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Biden to nominate Merrick Garland as his attorney general

Garland, a judge on the U.S. Circuit Court of Appeals for the District of Columbia, was denied a confirmation hearing for a seat on the Supreme Court in 2016 by a Republican-led Senate.
Merrick Garland
Merrick Garland, outside Federal District Court in Washington, on Nov. 17, 2017.Andrew Harnik / AP file

President-elect Joe Biden will nominate Merrick Garland, the federal judge who Republicans denied a seat on the Supreme Court in 2016, to serve as his attorney general, two sources familiar with the matter told NBC News Wednesday.

News of Biden’s choice of Garland was first reported by Politico.

Garland, 68, has served as a judge on the U.S. Court of Appeals for the District of Columbia Circuit since 1997.

With Democrats expected to win a Senate majority after strong showings in both of Georgia’s runoff races, they would likely have an easier path in both confirming Garland as attorney general — and the nominee eventually named to replace him on the court.

Democrat Raphael Warnock defeated Republican Sen. Kelly Loeffler on Tuesday, NBC News projected, while Democrat Jon Ossoff is leading Republican David Perdue in the remaining critical runoff election in Georgia that will determine control of the Senate and potentially the fate of Joe Biden’s presidency.

If Ossoff wins, Democrats will retake control of the chamber, meaning Republicans won't be able to block Biden’s Cabinet appointments and judicial picks or as easily limit his legislative agenda.

Garland, a veteran jurist and a moderate, is seen as someone who could help restore the Justice Department’s independence — a Biden priority after criticism that President Donald Trump exerted too much influence over the department. His nomination would also allow Biden to appoint a younger judge to replace Garland on the critical D.C. Circuit Court of Appeals.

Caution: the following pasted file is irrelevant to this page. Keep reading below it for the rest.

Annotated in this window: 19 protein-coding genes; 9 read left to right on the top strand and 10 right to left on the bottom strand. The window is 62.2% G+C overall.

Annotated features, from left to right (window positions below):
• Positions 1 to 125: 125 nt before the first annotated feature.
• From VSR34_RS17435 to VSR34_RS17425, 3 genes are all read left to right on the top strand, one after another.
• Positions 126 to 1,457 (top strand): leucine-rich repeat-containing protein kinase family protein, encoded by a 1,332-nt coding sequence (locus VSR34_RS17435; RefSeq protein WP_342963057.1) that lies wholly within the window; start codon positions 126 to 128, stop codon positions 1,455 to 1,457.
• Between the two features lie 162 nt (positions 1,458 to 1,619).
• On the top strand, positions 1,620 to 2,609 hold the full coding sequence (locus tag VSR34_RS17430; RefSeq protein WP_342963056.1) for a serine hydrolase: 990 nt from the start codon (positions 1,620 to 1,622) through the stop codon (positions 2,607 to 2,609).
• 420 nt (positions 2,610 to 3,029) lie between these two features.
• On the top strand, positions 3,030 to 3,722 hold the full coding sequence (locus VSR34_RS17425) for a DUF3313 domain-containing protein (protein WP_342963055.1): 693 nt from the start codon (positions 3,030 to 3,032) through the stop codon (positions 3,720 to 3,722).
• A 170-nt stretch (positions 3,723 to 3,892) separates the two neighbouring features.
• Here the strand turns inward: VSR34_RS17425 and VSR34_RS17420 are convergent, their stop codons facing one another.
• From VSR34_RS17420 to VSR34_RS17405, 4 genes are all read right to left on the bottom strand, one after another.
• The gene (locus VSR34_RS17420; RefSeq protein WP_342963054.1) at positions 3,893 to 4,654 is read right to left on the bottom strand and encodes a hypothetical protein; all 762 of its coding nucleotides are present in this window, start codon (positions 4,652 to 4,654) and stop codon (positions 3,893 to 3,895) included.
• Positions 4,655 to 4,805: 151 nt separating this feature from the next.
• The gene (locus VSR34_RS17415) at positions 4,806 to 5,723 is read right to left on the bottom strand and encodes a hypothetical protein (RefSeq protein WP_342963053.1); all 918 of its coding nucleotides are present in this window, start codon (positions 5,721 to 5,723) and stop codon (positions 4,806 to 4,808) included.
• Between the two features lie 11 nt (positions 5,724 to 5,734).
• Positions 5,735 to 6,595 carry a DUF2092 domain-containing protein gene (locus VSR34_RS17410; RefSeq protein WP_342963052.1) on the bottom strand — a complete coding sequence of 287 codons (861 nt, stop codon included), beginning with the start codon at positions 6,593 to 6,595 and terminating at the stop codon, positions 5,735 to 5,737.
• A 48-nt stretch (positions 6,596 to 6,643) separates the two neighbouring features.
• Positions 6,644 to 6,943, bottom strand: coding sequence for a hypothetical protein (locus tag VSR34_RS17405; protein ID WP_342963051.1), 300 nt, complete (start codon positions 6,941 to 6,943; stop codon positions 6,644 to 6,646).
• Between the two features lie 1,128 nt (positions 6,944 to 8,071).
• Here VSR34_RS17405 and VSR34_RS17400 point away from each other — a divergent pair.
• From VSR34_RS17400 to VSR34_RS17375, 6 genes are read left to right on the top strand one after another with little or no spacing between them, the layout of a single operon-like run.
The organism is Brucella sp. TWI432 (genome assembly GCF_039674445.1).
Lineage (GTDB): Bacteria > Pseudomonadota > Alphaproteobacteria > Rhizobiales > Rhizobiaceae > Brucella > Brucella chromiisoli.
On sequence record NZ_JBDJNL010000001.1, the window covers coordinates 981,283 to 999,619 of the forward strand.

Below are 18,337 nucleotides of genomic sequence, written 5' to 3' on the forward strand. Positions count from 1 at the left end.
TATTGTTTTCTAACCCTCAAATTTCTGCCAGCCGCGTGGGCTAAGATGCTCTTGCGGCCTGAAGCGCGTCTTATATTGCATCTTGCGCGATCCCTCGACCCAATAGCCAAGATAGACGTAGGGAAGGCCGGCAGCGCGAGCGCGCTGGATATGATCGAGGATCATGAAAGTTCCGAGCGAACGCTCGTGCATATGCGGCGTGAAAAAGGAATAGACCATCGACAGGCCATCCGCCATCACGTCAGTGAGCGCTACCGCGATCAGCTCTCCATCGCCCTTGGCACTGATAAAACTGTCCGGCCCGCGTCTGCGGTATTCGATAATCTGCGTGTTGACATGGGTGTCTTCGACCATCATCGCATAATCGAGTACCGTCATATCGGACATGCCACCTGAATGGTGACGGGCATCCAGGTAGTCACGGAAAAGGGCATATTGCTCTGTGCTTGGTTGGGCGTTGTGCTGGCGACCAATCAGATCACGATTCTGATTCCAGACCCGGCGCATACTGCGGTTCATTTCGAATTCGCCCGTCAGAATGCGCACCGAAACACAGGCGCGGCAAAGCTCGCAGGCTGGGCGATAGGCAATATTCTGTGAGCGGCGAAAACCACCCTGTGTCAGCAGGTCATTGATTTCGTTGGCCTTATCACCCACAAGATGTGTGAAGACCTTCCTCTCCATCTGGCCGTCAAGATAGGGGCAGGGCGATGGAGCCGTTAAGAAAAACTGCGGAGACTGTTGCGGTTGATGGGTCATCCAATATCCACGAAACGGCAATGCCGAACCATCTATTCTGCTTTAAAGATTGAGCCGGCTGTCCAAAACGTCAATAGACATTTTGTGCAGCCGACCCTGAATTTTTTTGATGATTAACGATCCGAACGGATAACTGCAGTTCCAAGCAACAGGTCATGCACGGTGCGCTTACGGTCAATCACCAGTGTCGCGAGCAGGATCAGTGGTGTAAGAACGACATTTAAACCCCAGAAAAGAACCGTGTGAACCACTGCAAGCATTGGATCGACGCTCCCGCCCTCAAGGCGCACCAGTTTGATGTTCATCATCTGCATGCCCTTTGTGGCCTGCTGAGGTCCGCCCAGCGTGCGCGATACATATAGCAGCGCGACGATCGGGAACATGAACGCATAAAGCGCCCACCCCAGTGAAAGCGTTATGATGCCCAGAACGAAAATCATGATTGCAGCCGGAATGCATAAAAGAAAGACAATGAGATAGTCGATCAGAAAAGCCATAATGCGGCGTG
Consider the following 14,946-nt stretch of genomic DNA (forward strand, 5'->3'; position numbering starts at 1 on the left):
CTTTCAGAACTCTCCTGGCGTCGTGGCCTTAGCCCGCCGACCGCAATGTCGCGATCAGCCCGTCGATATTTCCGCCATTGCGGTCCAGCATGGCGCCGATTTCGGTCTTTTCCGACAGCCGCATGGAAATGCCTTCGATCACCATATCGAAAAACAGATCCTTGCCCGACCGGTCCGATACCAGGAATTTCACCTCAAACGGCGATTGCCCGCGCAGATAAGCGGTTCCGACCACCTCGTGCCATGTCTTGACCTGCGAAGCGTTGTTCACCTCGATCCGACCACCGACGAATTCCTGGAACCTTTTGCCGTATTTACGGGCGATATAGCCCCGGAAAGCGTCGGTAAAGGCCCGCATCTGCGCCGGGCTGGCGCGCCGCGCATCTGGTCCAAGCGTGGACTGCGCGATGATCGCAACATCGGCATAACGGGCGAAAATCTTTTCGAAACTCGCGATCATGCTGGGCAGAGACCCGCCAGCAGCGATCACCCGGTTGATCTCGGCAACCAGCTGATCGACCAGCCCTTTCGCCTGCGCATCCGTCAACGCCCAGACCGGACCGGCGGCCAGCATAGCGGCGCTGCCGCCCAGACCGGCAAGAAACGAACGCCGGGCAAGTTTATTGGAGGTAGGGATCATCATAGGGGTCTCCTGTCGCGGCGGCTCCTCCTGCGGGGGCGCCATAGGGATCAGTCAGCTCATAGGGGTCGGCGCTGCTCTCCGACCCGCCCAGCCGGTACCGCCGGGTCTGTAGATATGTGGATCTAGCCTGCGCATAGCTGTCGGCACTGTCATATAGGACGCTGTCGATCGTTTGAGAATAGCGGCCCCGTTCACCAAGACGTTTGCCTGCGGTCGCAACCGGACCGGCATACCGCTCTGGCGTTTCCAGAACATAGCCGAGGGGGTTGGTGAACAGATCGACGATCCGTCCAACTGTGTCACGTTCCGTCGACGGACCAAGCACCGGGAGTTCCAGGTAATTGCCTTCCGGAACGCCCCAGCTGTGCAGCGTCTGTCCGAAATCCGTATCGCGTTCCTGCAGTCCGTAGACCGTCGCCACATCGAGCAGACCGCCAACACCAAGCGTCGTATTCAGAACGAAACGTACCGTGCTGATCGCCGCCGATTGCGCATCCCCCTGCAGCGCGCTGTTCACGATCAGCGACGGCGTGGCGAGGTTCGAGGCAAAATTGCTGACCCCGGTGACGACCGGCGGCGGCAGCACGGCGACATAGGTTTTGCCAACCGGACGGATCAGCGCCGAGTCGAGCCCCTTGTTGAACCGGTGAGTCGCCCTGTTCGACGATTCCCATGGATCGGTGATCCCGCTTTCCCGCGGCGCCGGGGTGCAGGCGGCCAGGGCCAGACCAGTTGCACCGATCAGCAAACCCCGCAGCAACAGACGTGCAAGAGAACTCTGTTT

Biden advisers have discussed Ketanji Brown Jackson, 50, currently a judge on the U.S. District Court for D.C., to replace Garland, a source familiar with the matter told NBC News.

NBC News had reported last month that Biden has also been considering former Alabama Sen. Doug Jones and Sally Yates, a former deputy attorney general to be attorney general.

Garland rose to prominence in 2016 after then-President Barack Obama nominated him to fill the Supreme Court vacancy that opened up after the death of conservative jurist Antonin Scalia.

But Senate Republicans, who controlled the chamber then, refused to even hold a hearing for Garland, let alone a vote. They cited at the time something they dubbed the "Biden Rule" on judicial nominee hearings during election years, claiming that Supreme Court vacancies that emerge during election years should be filled by the next elected president.

Trump ultimately nominated Neil Gorusch for Scalia's seat, and the GOP-controlled Senate confirmed him in 2017.

However, Senate Republicans disregarded that so-called rule four years later, when, just days before the 2020 election, they voted to confirm to the high court Amy Coney Barrett, who had been nominated by Trump to fill the vacancy created by the death of Ruth Bader Ginsburg in September.